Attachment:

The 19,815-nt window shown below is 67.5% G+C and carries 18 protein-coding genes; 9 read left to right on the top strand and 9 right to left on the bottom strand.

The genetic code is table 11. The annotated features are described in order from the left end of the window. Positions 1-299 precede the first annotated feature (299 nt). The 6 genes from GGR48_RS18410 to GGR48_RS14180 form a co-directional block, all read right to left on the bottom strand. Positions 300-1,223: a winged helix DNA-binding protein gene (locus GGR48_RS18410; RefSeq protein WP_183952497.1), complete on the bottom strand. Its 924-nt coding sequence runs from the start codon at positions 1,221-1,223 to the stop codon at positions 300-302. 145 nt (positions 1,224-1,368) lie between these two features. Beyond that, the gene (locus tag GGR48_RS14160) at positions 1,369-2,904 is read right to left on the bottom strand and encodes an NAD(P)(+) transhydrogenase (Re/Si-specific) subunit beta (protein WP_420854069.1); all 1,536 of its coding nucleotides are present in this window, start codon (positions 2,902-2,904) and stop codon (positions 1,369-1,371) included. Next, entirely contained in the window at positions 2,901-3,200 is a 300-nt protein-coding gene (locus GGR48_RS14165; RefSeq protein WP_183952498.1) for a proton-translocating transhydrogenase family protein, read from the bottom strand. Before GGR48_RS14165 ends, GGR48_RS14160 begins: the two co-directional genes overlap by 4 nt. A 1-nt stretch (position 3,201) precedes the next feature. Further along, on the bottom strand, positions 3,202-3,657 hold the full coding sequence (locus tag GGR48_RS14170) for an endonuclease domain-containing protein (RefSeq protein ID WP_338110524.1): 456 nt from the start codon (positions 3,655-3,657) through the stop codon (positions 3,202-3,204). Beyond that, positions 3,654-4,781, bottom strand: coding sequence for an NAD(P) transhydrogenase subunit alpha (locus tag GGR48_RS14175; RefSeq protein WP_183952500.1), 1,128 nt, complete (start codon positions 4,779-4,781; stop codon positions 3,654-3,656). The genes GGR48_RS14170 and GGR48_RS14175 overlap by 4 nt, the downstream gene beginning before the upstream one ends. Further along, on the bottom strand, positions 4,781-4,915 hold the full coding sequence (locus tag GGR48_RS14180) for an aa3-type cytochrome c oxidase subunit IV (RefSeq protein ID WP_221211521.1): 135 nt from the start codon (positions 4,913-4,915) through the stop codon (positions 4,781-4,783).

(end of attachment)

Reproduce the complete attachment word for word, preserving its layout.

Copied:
The 19,815-nt window shown below is 67.5% G+C and carries 18 protein-coding genes; 9 read left to right on the top strand and 9 right to left on the bottom strand.

The genetic code is table 11. The annotated features are described in order from the left end of the window. Positions 1-299 precede the first annotated feature (299 nt). The 6 genes from GGR48_RS18410 to GGR48_RS14180 form a co-directional block, all read right to left on the bottom strand. Positions 300-1,223: a winged helix DNA-binding protein gene (locus GGR48_RS18410; RefSeq protein WP_183952497.1), complete on the bottom strand. Its 924-nt coding sequence runs from the start codon at positions 1,221-1,223 to the stop codon at positions 300-302. 145 nt (positions 1,224-1,368) lie between these two features. Beyond that, the gene (locus tag GGR48_RS14160) at positions 1,369-2,904 is read right to left on the bottom strand and encodes an NAD(P)(+) transhydrogenase (Re/Si-specific) subunit beta (protein WP_420854069.1); all 1,536 of its coding nucleotides are present in this window, start codon (positions 2,902-2,904) and stop codon (positions 1,369-1,371) included. Next, entirely contained in the window at positions 2,901-3,200 is a 300-nt protein-coding gene (locus GGR48_RS14165; RefSeq protein WP_183952498.1) for a proton-translocating transhydrogenase family protein, read from the bottom strand. Before GGR48_RS14165 ends, GGR48_RS14160 begins: the two co-directional genes overlap by 4 nt. A 1-nt stretch (position 3,201) precedes the next feature. Further along, on the bottom strand, positions 3,202-3,657 hold the full coding sequence (locus tag GGR48_RS14170) for an endonuclease domain-containing protein (RefSeq protein ID WP_338110524.1): 456 nt from the start codon (positions 3,655-3,657) through the stop codon (positions 3,202-3,204). Beyond that, positions 3,654-4,781, bottom strand: coding sequence for an NAD(P) transhydrogenase subunit alpha (locus tag GGR48_RS14175; RefSeq protein WP_183952500.1), 1,128 nt, complete (start codon positions 4,779-4,781; stop codon positions 3,654-3,656). The genes GGR48_RS14170 and GGR48_RS14175 overlap by 4 nt, the downstream gene beginning before the upstream one ends. Further along, on the bottom strand, positions 4,781-4,915 hold the full coding sequence (locus tag GGR48_RS14180) for an aa3-type cytochrome c oxidase subunit IV (RefSeq protein ID WP_221211521.1): 135 nt from the start codon (positions 4,913-4,915) through the stop codon (positions 4,781-4,783).